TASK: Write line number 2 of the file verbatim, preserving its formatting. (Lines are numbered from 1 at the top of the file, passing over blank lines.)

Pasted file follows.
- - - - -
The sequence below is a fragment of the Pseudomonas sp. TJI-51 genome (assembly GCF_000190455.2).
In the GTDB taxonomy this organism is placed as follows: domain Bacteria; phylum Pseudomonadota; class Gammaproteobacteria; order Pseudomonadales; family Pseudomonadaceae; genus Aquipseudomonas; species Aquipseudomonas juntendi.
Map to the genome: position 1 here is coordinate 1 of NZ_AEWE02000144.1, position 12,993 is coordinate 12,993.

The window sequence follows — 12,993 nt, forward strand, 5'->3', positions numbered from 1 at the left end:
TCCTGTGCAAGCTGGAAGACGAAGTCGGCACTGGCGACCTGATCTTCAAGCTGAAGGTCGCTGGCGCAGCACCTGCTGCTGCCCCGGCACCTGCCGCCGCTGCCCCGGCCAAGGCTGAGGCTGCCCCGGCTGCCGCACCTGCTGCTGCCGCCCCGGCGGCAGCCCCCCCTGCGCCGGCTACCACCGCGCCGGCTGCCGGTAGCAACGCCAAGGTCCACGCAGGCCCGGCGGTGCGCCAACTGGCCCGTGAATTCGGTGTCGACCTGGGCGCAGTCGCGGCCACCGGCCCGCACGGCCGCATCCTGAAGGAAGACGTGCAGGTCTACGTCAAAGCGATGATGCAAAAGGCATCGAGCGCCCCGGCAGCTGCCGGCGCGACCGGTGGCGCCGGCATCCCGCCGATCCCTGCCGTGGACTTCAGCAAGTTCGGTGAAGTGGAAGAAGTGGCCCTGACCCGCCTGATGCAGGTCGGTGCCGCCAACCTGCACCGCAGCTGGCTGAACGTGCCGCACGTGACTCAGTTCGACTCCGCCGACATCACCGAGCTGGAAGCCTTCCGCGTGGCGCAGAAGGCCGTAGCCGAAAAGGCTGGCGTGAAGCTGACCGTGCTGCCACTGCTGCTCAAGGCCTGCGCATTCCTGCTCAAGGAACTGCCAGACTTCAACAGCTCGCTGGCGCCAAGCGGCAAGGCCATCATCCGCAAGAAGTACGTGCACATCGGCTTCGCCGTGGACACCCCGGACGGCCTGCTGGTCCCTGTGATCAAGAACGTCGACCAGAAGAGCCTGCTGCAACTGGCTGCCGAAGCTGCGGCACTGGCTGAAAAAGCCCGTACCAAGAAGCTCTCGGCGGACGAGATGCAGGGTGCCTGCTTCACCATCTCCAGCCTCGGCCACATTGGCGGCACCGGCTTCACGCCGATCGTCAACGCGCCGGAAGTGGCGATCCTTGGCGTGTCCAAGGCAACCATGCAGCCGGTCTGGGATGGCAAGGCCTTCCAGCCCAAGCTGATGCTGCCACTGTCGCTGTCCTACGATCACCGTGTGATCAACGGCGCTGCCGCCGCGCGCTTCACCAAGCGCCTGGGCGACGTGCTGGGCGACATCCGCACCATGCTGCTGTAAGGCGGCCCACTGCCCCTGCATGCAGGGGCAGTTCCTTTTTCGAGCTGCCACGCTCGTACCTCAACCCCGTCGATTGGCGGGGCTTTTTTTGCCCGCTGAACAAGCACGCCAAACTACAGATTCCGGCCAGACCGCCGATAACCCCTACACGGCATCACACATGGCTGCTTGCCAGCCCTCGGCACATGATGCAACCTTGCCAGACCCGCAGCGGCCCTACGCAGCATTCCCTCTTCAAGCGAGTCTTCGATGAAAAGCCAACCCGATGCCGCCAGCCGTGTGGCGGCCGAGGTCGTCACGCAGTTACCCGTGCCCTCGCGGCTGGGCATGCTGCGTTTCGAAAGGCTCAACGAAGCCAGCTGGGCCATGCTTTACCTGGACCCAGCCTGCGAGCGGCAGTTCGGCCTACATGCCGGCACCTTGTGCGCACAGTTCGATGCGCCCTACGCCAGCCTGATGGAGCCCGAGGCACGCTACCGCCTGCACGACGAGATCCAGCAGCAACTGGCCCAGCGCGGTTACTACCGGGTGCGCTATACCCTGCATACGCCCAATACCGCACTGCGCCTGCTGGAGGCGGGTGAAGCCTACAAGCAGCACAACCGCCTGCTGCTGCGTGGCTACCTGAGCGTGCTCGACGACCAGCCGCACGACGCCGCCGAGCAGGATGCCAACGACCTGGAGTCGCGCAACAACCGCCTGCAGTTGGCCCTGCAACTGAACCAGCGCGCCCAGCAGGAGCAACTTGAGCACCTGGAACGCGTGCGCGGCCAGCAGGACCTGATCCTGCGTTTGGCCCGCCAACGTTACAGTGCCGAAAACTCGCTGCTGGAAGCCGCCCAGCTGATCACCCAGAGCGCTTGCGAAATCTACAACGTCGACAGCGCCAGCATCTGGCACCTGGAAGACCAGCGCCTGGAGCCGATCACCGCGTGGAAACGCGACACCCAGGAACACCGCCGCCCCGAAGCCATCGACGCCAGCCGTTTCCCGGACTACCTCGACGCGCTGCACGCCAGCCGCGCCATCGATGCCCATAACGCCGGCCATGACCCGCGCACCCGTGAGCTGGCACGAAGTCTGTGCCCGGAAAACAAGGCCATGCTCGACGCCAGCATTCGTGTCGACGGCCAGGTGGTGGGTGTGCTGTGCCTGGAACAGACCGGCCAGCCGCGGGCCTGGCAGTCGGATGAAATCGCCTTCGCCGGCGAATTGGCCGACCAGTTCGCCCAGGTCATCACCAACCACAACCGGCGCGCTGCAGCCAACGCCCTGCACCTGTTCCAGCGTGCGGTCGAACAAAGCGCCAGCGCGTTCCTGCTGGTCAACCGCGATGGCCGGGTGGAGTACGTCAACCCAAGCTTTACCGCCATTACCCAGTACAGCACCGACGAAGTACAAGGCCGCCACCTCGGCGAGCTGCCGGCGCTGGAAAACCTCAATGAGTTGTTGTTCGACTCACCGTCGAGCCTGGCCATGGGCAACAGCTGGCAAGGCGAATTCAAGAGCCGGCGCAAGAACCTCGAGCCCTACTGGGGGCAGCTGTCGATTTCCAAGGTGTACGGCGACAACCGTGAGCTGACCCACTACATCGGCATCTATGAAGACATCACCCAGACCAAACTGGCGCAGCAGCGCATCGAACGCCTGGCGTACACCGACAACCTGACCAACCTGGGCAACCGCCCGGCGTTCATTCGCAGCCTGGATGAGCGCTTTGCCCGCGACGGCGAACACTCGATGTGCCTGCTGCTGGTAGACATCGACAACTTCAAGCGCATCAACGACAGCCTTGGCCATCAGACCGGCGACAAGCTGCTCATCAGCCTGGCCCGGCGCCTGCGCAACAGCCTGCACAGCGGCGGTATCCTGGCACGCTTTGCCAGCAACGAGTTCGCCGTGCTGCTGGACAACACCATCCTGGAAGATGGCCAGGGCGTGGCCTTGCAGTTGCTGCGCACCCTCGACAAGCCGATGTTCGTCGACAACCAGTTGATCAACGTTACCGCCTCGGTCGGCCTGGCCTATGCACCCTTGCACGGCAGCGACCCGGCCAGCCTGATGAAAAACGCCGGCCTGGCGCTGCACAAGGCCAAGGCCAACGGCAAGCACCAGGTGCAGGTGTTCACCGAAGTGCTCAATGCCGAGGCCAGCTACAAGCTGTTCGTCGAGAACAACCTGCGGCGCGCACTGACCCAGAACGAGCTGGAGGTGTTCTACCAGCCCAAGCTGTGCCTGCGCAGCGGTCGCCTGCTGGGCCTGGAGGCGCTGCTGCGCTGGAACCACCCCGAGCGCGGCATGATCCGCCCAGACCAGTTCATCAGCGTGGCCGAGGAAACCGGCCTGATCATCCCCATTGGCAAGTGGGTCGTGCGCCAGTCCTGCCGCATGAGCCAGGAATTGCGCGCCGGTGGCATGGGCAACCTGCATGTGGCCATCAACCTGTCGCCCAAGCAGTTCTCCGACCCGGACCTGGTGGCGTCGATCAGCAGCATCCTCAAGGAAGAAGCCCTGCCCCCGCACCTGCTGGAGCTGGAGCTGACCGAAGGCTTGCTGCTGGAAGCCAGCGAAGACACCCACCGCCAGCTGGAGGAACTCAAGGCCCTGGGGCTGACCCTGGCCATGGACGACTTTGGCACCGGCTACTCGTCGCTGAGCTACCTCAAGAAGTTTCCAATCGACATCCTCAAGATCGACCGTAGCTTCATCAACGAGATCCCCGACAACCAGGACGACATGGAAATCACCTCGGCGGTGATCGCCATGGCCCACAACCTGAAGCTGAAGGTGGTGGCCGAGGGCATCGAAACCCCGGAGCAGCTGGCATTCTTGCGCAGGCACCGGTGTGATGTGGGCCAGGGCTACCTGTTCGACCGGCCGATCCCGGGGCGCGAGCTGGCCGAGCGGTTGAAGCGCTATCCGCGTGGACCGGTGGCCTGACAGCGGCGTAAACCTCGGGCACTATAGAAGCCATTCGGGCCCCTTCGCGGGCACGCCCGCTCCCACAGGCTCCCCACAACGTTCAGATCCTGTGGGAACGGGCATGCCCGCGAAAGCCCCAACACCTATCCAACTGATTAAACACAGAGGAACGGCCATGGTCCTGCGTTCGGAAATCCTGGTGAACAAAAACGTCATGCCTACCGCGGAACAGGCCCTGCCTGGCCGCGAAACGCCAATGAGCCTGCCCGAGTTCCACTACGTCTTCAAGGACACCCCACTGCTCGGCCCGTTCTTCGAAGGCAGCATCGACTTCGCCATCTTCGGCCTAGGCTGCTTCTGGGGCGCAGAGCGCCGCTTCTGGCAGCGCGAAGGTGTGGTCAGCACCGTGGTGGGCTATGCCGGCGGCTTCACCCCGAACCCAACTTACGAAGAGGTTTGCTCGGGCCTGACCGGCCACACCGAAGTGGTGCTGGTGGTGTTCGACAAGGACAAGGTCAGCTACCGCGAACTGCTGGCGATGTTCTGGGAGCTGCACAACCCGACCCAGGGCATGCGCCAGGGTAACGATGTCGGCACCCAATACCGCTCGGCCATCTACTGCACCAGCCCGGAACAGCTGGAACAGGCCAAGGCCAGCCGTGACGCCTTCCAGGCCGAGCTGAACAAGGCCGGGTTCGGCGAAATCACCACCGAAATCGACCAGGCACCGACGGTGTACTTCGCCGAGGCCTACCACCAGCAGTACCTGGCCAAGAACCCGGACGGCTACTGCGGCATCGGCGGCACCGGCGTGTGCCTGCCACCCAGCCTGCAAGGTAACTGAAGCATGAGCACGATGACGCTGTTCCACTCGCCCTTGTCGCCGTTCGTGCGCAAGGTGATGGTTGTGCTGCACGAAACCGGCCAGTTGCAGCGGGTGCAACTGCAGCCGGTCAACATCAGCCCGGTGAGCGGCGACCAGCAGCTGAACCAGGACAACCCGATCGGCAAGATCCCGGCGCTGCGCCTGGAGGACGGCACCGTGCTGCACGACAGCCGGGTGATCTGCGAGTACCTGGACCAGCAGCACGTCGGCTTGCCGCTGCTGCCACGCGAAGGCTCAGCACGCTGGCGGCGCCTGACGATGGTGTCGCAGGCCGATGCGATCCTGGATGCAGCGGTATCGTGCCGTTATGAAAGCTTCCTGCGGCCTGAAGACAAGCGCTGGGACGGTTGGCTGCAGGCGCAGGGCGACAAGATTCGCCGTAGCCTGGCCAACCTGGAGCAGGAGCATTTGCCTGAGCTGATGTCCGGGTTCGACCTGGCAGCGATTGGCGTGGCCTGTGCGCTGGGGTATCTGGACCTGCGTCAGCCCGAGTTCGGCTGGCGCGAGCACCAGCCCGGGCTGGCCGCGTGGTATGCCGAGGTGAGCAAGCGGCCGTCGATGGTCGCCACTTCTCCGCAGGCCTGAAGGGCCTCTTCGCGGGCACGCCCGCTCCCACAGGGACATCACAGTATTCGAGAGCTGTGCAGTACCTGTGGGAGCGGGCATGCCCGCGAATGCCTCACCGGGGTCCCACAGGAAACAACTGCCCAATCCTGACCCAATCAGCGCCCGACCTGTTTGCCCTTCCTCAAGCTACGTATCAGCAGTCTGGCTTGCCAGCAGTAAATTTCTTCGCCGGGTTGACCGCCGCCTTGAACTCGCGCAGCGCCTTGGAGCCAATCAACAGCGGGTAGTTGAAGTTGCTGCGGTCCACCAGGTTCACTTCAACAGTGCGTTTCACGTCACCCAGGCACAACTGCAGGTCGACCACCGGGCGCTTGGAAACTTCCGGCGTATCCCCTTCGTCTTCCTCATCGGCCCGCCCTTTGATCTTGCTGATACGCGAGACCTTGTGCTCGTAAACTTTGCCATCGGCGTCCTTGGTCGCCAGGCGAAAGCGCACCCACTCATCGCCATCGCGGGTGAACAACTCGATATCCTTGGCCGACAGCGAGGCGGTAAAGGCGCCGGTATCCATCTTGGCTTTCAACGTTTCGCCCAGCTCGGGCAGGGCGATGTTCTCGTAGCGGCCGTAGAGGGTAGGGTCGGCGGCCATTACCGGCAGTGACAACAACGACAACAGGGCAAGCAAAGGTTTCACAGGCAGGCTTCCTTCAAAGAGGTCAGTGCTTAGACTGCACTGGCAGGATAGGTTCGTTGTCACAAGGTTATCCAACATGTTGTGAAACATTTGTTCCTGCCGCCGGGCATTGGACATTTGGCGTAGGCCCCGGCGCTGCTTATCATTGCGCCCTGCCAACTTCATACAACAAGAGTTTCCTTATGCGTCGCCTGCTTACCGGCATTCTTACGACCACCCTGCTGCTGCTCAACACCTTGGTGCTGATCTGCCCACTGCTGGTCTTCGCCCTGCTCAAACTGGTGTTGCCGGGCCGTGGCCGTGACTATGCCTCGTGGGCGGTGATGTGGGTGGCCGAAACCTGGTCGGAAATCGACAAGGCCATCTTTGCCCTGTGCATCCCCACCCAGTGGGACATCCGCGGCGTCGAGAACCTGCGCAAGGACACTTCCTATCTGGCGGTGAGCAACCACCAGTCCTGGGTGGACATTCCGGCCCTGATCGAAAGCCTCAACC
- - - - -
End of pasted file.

In the GTDB taxonomy this organism is placed as follows: domain Bacteria; phylum Pseudomonadota; class Gammaproteobacteria; order Pseudomonadales; family Pseudomonadaceae; genus Aquipseudomonas; species Aquipseudomonas juntendi.